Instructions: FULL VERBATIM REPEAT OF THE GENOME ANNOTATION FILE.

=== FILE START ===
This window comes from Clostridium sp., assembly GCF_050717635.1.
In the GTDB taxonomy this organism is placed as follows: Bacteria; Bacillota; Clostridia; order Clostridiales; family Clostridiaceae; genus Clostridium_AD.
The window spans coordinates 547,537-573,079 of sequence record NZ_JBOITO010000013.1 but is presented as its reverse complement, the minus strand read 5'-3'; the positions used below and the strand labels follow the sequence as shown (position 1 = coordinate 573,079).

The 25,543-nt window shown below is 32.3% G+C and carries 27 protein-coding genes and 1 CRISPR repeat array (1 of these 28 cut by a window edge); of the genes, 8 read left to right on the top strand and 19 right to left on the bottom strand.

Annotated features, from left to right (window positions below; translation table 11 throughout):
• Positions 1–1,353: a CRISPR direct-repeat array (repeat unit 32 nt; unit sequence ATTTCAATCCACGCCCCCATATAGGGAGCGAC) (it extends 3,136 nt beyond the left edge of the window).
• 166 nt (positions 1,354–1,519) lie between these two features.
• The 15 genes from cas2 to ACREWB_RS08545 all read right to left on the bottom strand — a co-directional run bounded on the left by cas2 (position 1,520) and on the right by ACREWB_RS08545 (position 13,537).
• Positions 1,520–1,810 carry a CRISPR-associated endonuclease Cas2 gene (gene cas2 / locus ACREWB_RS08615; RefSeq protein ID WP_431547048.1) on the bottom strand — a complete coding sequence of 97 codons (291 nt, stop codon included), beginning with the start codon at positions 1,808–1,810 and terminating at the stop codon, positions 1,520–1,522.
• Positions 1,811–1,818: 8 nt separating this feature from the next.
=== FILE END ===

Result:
This window comes from Clostridium sp., assembly GCF_050717635.1.
In the GTDB taxonomy this organism is placed as follows: Bacteria; Bacillota; Clostridia; order Clostridiales; family Clostridiaceae; genus Clostridium_AD.
The window spans coordinates 547,537-573,079 of sequence record NZ_JBOITO010000013.1 but is presented as its reverse complement, the minus strand read 5'-3'; the positions used below and the strand labels follow the sequence as shown (position 1 = coordinate 573,079).

The 25,543-nt window shown below is 32.3% G+C and carries 27 protein-coding genes and 1 CRISPR repeat array (1 of these 28 cut by a window edge); of the genes, 8 read left to right on the top strand and 19 right to left on the bottom strand.

Annotated features, from left to right (window positions below; translation table 11 throughout):
• Positions 1–1,353: a CRISPR direct-repeat array (repeat unit 32 nt; unit sequence ATTTCAATCCACGCCCCCATATAGGGAGCGAC) (it extends 3,136 nt beyond the left edge of the window).
• 166 nt (positions 1,354–1,519) lie between these two features.
• The 15 genes from cas2 to ACREWB_RS08545 all read right to left on the bottom strand — a co-directional run bounded on the left by cas2 (position 1,520) and on the right by ACREWB_RS08545 (position 13,537).
• Positions 1,520–1,810 carry a CRISPR-associated endonuclease Cas2 gene (gene cas2 / locus ACREWB_RS08615; RefSeq protein ID WP_431547048.1) on the bottom strand — a complete coding sequence of 97 codons (291 nt, stop codon included), beginning with the start codon at positions 1,808–1,810 and terminating at the stop codon, positions 1,520–1,522.
• Positions 1,811–1,818: 8 nt separating this feature from the next.